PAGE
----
Local News

  • Birth center deemed unnecessary by state

    The certificate of need coveted by supporters of the Visitation Birth & Family Wellness Center will not be granted.

    Administrative Hearing Officer Kris M. Carlton has concluded a presumption of need was not proven during hours of testimony stretched out across a four-day hearing in Frankfort earlier this year in front of the Cabinet for Health & Family Services.

  • Traffic southbound on I-65 faces delays

    Motorists traveling south on Interstate 65 through Hart County should be prepared for delays today and Wednesday, the Transportation Cabinet's local office reported Tuesday morning.

    Contract crews are working on the bridge over Green River near mile point 62, just south of Munfordville near the rest area. The District 4 highway office issued a release saying work will require reducing the interstate to one lane on approach to the bridge from 7 a.m. to approximately 6:30 p.m. CDT both days.

  • State organizations unveil eTranscripts for high schools

    Student transcripts soon can be a few mouse clicks away for college administrators.

    New electronic transcripts for high school seniors seeking admission into college will be rolled out across the state this school year, according to an announcement Monday from Lt. Gov. Jerry Abramson.

    The new Kentucky eTranscript program allows transcripts to be sent electronically for free to in-state colleges and universities and some out-of-state schools. There is a $2 fee to send the transcripts to institutions that aren’t participating in the program.

  • Furniture experts open new door to Lincoln’s heritage

    Landmark News Service

    An expert in carpentry believes a door at the Jack Thomas House was handcrafted by Thomas Lincoln, father of Abraham Lincoln, the 16th president of the United States.

    Mike Fleener, vice president of Grayson County Historical Society and a carpenter, called on Steve Haaff to come see the door and make an evaluation.

    Haaff is an industrial arts teacher at South Spencer High School in Rockport, Ind. Haaff is also an expert on furniture made by Thomas Lincoln.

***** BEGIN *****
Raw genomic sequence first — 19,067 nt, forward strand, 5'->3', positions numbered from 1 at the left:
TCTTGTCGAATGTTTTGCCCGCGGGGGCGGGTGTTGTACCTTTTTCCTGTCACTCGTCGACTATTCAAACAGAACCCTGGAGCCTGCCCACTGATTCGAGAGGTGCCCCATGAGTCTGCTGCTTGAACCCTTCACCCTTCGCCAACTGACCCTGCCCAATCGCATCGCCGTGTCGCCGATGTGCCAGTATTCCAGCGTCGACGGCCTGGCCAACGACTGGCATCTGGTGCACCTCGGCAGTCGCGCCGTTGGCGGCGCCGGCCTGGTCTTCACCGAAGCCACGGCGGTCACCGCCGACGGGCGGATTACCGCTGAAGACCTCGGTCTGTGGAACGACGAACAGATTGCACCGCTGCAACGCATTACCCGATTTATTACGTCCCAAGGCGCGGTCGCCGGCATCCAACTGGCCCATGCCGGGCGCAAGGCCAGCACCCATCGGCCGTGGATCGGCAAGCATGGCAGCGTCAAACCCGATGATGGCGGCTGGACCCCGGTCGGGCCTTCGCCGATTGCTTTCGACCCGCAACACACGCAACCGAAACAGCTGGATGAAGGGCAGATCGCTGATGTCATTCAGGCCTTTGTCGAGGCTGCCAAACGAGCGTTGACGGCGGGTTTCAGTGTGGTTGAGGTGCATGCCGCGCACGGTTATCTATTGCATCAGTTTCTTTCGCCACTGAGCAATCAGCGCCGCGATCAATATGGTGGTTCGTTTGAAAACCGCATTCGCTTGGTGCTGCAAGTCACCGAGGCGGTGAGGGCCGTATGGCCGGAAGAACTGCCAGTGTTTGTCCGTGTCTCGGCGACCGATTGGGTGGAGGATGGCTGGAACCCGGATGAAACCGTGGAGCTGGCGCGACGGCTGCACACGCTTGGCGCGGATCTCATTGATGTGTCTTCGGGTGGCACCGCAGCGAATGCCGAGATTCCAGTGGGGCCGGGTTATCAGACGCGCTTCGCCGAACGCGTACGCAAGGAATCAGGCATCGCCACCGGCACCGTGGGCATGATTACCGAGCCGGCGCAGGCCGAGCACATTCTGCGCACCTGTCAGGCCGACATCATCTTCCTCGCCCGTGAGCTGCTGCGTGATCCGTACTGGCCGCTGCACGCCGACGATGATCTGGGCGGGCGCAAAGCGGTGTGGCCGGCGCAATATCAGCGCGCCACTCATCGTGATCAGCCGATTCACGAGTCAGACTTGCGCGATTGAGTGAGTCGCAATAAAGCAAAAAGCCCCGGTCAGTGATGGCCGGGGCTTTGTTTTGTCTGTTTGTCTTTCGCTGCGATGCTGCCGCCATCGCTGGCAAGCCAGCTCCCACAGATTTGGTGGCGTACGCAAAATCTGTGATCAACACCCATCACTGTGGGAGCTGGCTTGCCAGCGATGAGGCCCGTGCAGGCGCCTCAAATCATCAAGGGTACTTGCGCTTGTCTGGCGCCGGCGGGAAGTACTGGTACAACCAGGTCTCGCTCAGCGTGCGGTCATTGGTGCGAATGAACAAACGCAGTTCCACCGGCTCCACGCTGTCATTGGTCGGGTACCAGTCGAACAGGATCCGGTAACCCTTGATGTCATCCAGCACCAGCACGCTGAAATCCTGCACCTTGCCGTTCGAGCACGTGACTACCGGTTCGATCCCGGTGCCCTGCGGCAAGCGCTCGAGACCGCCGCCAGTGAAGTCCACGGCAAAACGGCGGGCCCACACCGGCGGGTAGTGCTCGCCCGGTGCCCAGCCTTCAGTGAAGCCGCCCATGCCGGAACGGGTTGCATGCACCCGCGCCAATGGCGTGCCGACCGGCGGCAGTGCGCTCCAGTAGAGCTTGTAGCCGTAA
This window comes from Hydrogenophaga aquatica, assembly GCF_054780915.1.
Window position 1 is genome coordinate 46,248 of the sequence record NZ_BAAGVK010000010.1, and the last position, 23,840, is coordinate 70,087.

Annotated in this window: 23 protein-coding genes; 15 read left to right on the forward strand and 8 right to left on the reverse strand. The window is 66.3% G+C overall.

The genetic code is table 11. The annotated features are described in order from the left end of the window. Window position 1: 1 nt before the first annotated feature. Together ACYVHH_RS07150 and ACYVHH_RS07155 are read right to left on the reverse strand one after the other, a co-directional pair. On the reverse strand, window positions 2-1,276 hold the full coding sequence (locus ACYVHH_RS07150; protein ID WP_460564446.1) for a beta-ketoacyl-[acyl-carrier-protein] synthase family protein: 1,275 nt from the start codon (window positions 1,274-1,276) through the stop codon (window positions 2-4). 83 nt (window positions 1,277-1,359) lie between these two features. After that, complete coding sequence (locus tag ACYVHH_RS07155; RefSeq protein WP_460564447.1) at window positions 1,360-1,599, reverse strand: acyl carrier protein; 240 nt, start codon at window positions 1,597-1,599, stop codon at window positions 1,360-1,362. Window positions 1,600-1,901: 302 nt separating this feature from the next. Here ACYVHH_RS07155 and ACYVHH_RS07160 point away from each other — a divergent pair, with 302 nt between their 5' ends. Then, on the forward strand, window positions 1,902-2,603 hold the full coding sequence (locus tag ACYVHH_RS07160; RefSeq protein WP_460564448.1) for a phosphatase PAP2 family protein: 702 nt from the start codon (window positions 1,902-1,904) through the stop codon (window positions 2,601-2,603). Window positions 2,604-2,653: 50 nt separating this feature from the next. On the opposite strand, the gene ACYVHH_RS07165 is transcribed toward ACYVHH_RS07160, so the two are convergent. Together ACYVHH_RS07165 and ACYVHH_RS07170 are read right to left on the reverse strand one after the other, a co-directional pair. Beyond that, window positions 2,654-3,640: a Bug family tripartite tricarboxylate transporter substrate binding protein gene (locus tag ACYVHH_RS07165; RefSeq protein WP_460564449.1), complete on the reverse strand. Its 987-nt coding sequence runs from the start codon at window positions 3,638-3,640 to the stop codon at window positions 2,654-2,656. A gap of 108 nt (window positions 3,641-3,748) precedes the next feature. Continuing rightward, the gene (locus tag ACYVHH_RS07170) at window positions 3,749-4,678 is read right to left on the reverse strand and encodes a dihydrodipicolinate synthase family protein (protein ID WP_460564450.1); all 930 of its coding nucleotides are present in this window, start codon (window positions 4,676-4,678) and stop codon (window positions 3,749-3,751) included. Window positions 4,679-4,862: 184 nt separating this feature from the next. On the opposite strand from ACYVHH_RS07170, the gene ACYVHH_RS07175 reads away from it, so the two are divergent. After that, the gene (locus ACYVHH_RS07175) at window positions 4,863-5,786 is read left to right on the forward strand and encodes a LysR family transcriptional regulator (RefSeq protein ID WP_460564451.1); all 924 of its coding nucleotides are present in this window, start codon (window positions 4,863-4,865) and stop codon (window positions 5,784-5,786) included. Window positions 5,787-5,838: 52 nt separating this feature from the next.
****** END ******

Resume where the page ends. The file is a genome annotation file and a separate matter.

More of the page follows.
• Bardstown doctor part of vaccine study

    For the last four years, a pediatrician in Bardstown has been working with doctors around the country on a vaccine for a strain of meningococcal disease.

    Dr. Stanley Block’s work deals with the research side of the vaccine. His office has been chosen as one of about 50 locations to administer vaccine trials in order to collect data on its effectiveness.

    Most babies are immunized for two of the three types of bacteria in the meningococcal disease. A strain of the third bacteria is what the meningococcal B vaccine is being made to cover.

  • Pentagon firefighters to revisit 9/11 attacks at Fort Knox

    A foam fire truck, battered from the wreckage of the Sept. 11, 2001, terrorist attack on the Pentagon, joined the General George Patton Museum of Leadership’s collection last fall. The facility has adopted it as a perpetual symbol of heroism and hope in the midst of chaos.

  • Man charged with assault in alleged stabbing

    An Elizabethtown man was charged with felony assault after police said an argument escalated to stabbing.

    According to a citation, 24-year-old Johnny E. Daugherty and another man were involved in a verbal argument early Sunday when the suspect reportedly stabbed the other man. Police said the person had cuts to his back and arm.

    Daugherty, who is charged with second-degree assault, remains lodged at Hardin County Detention Center in lieu of a $10,000 cash bond.

  • PHOTO: Milling away in Radcliff
  • Police: Deputy doused with urine

    Clarence C. Skees, 77, was arrested early Monday on charges of first-degree assault, second-degree disorderly conduct and resisting arrest. Deputies also served him two bench warrants for failing to appear for hearings in Hardin District Court.

  • Leaders make case to move cadet training to Fort Knox

    Three members of Kentucky’s congressional delegation are pushing to relocate a major ROTC cadet training program to Fort Knox.

    In a letter to Secretary of the Army John M. McHugh, U.S. Rep. Brett Guthrie and Sens. Mitch McConnell and Rand Paul said the Leadership Development and Assessment Course at Joint Base Lewis-McChord, Wash., should move to Fort Knox.

    FortKnoxis home to U.S. Army Cadet Command, which oversees LDAC, and hosts the command’s other major training, Leader’s Training Course.